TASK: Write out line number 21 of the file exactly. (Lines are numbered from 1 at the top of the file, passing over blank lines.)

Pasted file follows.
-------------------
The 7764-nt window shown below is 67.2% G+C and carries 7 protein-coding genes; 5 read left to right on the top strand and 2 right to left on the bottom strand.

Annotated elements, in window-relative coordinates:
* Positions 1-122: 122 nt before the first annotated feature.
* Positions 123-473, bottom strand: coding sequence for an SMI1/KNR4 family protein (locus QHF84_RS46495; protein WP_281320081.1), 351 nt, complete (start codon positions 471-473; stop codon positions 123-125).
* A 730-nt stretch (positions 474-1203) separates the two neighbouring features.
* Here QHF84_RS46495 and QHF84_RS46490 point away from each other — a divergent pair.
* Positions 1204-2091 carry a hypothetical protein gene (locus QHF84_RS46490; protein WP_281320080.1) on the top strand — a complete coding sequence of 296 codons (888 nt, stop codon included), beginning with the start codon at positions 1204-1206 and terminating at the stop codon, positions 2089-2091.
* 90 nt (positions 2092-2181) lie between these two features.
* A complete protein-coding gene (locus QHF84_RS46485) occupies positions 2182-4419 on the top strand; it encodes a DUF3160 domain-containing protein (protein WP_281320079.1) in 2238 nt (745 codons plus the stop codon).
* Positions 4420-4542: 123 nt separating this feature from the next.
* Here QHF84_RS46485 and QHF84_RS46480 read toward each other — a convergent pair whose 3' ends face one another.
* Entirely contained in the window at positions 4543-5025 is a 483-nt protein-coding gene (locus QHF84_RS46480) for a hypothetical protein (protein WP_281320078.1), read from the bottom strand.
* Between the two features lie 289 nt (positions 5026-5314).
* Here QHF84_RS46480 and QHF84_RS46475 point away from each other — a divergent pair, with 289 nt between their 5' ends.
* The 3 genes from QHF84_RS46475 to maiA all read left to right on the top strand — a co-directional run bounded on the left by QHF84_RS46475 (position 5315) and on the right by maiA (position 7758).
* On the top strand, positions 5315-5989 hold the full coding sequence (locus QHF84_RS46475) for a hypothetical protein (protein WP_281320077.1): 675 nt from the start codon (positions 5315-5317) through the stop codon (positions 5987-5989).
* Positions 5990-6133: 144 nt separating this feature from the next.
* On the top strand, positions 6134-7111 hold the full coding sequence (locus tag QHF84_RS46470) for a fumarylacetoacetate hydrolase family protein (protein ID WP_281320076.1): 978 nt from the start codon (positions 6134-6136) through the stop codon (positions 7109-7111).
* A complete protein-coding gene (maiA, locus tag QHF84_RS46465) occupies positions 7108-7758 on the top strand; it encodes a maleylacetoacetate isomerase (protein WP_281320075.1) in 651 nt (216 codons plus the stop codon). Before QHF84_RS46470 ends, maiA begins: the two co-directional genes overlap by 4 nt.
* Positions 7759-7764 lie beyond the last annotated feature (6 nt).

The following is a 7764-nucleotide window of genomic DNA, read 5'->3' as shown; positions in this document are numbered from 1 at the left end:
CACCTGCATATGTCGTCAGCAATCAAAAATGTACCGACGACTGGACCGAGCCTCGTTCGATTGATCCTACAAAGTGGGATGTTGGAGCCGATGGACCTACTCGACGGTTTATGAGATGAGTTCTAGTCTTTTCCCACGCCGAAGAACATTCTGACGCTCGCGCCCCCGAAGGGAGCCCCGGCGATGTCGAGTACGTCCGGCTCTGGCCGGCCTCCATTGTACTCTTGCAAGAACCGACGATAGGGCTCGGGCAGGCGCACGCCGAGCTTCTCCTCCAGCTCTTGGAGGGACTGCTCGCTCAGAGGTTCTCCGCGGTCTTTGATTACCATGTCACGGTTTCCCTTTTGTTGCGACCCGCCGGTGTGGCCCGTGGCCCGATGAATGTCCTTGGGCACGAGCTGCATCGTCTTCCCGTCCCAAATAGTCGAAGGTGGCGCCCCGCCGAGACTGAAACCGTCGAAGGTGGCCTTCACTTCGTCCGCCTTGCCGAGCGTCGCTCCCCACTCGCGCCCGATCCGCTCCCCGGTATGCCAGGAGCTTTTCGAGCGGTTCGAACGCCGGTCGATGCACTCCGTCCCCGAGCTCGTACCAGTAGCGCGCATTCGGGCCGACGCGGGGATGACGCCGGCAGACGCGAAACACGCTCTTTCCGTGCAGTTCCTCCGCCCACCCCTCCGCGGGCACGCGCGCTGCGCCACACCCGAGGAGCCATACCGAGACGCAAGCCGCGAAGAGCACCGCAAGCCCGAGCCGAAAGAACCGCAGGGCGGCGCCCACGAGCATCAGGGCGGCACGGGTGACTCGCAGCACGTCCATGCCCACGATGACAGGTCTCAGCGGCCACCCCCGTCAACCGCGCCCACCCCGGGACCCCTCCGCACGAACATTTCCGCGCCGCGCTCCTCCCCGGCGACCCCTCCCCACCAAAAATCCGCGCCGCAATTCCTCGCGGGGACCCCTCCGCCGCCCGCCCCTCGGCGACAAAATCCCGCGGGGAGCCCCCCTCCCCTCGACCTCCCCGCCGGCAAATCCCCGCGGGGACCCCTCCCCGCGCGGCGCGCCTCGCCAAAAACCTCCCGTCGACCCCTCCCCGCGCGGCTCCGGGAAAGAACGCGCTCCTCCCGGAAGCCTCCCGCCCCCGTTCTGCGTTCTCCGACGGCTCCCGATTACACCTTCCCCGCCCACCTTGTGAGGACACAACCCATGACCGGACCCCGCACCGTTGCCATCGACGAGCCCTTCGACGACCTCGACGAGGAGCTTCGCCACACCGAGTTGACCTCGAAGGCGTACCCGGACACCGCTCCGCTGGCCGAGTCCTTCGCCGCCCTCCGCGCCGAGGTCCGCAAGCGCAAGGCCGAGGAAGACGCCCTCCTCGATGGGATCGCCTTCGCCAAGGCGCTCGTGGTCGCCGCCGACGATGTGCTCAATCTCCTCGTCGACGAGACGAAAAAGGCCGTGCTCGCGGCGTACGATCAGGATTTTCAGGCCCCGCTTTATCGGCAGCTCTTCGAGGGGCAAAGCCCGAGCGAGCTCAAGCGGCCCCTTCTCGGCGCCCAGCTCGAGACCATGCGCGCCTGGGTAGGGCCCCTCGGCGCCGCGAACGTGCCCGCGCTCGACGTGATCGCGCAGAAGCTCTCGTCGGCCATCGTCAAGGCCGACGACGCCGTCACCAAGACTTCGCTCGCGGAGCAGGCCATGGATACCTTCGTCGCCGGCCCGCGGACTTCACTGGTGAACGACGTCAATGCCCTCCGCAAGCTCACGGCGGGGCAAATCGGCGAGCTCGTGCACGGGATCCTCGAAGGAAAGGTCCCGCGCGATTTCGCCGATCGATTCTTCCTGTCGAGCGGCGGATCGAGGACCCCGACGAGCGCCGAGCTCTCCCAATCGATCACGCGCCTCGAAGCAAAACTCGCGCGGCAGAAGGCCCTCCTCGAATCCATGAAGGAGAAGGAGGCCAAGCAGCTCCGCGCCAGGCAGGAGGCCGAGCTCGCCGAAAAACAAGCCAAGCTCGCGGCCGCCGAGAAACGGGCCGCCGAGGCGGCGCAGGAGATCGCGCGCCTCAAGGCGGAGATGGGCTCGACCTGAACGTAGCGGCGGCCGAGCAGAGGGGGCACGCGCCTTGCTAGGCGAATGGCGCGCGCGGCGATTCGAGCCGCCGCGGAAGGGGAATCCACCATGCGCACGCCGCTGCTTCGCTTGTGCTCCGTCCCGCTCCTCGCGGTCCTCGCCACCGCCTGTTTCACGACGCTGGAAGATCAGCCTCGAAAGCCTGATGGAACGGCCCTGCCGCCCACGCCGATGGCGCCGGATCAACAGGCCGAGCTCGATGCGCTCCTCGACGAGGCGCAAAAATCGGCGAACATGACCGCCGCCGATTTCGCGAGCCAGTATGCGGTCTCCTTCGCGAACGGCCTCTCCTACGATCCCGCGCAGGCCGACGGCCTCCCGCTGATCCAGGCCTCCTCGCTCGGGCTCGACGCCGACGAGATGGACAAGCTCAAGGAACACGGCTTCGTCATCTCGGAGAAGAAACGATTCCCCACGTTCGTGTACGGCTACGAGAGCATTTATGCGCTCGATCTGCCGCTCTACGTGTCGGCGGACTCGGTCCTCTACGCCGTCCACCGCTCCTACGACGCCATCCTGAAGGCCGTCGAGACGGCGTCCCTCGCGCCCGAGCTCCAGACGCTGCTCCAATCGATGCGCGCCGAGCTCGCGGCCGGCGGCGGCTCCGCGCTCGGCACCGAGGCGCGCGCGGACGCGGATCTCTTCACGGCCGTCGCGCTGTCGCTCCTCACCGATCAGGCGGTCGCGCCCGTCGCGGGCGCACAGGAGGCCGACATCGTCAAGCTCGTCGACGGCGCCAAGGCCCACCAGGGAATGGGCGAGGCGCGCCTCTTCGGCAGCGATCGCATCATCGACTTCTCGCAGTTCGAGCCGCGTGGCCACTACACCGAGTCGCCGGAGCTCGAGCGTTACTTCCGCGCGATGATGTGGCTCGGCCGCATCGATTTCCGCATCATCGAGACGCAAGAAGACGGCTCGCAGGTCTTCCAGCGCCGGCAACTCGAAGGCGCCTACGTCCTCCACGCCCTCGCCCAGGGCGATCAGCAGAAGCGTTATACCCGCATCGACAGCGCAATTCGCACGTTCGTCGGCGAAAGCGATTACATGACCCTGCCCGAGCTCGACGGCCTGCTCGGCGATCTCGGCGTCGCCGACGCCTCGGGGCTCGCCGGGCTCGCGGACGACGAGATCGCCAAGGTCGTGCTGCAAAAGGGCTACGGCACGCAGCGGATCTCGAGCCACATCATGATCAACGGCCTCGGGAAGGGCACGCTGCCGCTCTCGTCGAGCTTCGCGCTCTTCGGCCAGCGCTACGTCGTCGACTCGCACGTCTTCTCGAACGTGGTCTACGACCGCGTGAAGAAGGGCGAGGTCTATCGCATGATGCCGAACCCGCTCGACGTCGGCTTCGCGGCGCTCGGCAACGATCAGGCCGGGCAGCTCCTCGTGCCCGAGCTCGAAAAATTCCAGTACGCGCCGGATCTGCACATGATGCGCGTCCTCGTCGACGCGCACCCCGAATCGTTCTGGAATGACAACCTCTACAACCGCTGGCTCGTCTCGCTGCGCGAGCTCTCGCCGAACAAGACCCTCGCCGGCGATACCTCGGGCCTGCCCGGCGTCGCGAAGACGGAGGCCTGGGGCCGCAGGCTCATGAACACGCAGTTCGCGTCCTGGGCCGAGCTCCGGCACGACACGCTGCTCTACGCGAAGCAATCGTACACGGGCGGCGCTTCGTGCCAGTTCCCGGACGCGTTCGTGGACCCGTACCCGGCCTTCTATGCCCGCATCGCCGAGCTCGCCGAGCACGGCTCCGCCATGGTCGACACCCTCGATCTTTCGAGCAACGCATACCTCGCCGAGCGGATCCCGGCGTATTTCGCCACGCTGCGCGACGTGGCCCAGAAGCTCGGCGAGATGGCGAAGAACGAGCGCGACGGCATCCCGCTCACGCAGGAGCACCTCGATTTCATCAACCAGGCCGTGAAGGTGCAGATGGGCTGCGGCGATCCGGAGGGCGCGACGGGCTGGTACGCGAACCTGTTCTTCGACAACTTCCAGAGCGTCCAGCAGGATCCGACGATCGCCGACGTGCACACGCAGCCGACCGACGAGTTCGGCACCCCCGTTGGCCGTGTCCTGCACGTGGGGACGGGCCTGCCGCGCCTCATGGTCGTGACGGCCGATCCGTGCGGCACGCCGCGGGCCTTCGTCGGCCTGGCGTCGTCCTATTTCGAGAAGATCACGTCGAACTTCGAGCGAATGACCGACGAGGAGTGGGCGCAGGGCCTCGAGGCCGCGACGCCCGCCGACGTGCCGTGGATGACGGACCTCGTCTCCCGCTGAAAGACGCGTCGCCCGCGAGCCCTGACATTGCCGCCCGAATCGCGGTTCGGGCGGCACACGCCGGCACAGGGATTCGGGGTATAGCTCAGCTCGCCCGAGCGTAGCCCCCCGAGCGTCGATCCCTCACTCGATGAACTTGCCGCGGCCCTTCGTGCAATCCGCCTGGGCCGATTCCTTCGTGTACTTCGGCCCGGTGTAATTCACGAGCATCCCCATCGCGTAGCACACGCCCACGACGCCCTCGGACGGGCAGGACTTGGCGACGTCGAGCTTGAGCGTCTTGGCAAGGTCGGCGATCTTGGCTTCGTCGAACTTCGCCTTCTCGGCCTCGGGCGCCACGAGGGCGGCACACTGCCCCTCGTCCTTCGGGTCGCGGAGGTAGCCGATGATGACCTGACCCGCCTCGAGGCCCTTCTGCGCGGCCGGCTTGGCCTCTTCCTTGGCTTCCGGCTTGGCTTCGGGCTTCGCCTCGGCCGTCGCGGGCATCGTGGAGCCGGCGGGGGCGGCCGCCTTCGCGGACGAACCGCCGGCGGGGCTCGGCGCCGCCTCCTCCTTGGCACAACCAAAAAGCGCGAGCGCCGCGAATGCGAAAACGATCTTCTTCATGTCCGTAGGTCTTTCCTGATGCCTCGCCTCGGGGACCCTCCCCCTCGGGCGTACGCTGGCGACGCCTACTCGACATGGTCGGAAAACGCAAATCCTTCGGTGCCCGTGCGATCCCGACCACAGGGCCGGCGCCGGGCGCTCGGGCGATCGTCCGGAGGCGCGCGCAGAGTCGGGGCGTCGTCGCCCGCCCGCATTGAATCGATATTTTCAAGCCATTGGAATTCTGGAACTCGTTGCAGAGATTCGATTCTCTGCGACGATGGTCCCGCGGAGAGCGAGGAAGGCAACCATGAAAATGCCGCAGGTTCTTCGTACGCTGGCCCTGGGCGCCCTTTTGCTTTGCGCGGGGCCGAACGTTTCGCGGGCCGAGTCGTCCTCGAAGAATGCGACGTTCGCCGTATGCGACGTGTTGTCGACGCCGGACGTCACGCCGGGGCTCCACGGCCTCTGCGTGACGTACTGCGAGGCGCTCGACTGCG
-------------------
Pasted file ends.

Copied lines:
The following is a 7764-nucleotide window of genomic DNA, read 5'->3' as shown; positions in this document are numbered from 1 at the left end: